Bear by Marian Engel was first published in 1976. Despite being rejected by Engel’s first publisher, it went on to win the prestigious Governor General’s Award and, despite the controversy caused by the bestiality in the book, is considered a classic in Canada. Margaret Atwood praises it as “a strange and wonderful book, plausible as kitchens, but shapely as a folktale, and with the same disturbing resonance.” Therefore, Daunt Books are republishing Bear in an effort to bring its curious narrative to a new generation of readers and its off-beat story is sure to pique interest.
Lou is a librarian at a ‘heritage institute’, stuck in a dusty routine when she is sent to Cary Island, a remote location in the Canadian arctic, where the late Colonel Jocelyn Cary spent his final years. She is tasked with spending the summer studying and cataloguing the many books and other possessions he acquired and stored in his octagonal house, Pennarth (which is Welsh for “bear’s head”). She finds the house is also home to a bear, which she is now responsible for caring for as well.
Although her initial fear dies down, there is a constant sense of unease which causes the reader disquiet too. The bear is a predator, can it ever really be tamed?
Bear has a constant, burning energy that propels you through it. Lou’s character unfurls — at the beginning, she appears to be entirely on her own, then we discover the emotional turmoil of her past relationship and the regular sex between her and her boss. Despite her initial fears, Lou falls head over heels for the bear, no longing caring about the danger of cavorting with a wild animal, “Bear,’ she cried. ‘I love you. Pull my head off.”
Engel uses the character of the bear to explore patriarchy; the bear is much like a man – someone who can evoke both fear and excitement. Bear feels prescient as it sparks thoughts about women’s safety and what it means to go too far.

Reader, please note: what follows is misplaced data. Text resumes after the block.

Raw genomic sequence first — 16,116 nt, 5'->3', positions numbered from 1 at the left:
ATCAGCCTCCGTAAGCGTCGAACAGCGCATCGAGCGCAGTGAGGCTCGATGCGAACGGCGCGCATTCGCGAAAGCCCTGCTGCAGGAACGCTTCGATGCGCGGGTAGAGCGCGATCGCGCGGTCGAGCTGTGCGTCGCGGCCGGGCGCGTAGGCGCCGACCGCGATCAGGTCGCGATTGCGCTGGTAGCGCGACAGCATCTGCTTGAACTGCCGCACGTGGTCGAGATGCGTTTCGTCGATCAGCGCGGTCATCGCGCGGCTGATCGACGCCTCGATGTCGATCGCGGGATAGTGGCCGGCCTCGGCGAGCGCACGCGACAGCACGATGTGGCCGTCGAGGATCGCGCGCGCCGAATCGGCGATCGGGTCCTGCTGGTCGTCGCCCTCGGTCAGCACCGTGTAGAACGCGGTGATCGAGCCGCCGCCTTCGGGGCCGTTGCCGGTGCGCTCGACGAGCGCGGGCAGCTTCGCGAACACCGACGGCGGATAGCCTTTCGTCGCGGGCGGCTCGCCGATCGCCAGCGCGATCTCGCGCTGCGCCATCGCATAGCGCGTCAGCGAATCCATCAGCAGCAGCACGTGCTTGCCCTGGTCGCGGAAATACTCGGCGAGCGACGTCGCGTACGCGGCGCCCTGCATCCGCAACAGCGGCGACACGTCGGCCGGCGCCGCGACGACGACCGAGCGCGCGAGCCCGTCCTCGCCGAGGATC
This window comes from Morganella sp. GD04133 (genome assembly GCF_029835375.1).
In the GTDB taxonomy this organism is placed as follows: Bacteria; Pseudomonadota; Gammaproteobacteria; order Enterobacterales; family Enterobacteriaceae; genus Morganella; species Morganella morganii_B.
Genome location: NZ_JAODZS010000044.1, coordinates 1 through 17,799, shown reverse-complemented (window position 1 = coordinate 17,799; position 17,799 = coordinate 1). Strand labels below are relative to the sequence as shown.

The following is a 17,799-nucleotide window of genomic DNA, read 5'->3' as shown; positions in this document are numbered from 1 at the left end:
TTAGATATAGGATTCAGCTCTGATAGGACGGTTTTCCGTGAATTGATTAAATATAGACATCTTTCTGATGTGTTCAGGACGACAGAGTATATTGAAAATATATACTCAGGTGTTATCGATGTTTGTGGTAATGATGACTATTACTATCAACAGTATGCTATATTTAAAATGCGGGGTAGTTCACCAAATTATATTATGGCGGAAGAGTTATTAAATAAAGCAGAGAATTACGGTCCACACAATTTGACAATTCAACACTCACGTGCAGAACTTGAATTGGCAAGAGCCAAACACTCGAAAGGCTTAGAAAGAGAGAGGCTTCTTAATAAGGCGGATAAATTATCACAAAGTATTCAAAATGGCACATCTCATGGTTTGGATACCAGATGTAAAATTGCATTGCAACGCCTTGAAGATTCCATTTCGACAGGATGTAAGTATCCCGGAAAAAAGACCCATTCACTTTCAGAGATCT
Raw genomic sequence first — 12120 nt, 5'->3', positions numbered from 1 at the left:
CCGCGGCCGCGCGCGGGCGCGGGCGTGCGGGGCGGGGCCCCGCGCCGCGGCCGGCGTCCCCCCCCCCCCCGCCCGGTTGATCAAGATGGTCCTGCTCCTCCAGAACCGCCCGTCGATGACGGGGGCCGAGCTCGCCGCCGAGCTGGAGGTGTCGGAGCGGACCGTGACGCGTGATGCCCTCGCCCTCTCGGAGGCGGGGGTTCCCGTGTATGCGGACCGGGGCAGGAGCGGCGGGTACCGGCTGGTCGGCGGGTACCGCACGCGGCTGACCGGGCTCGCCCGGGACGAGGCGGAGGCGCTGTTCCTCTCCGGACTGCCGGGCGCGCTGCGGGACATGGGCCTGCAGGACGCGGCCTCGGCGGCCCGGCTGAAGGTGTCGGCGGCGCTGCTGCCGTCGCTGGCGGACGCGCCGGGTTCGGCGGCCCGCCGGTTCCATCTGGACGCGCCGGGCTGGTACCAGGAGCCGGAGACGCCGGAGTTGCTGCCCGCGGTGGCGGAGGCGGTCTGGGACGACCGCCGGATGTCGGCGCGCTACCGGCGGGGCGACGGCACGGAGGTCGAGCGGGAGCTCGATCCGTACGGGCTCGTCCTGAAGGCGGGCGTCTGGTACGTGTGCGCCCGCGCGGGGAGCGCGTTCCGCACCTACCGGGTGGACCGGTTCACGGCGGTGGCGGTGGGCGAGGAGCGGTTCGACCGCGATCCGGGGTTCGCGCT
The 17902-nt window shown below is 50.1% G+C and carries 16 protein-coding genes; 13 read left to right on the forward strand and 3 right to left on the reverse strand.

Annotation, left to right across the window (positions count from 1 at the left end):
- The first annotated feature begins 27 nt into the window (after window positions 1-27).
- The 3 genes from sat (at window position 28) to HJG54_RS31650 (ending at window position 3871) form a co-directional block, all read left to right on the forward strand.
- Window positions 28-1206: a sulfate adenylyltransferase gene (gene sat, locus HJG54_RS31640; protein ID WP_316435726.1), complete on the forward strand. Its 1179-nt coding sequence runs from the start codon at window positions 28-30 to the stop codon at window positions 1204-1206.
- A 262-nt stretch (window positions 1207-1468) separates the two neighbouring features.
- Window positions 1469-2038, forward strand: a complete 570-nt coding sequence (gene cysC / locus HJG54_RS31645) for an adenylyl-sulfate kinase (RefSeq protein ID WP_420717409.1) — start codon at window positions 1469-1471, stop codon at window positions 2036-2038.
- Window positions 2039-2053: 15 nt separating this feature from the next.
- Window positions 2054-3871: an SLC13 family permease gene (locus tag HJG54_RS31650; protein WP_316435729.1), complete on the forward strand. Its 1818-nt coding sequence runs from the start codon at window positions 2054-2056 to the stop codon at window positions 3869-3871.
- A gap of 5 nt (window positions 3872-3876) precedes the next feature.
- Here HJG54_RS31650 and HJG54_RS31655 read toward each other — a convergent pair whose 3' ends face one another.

The narrative trickles through as Lou discovers Cary’s notes stuffed in books and learns more about his literary life and his studies on bears. The entire story being framed by Lou, a woman, investigating and preserving the life of Cary, a man, underlines how a man’s life is often presented as more interesting than a woman’s. It seems like the story might be leading us to discover some secret of Cary’s, but Bear is not really about Cary, it’s about Lou and the female experience.
Lou is frustrated by patriarchy, “what she disliked about men was not their eroticism, but their assumption that women had none. Which left women with nothing to be but housemaids”. The bear cares for her in a way that is new to her, “like no human being she had ever known it persevered in her pleasure. When she came, she whimpered and the bear licked away her tears.”
Although the bear pleasures Lou with his tongue which is “capable of lengthening itself like an eel”, the bear does not get an erection. She is frustrated that she cannot stir him. Although Lou becomes enamoured of him, it is not until he wounds her (with a perhaps accidental swipe of his sharp claws) that he becomes “something else – lover, God or friend”. The bear and Lou have an intimate connection yet, as he is an animal, she can never quite understand him, “There was a depth in him she could not reach, could not probe and with her intellectual fingers destroy”.
The book is not just about sex with a bear, it pulls focus onto Lou’s discovery of herself. In the extremes of ice and isolation, Lou has time and space (and a bear) to help her reassess who she is. By moving from the city to the island, Lou reconnects with nature; the environment of the island is beautifully described, “The world was furred with late spring snow. It was the soft, thick stuff that excites you unless you are driving or half dead, packing snow already falling in caterpillars off the greening branches.” However, her turmoil might suggest that as a white woman on an island that was colonised, she is simply a “tourist”, like Cary was, who imposes herself on a place where she does not belong.
Bear is a delightful read, rich with thought-provoking representations of the dynamic between men and women, humans and nature and who has ownership over what.
Marian Engel, Bear, Daunt Books, 176pp, paperback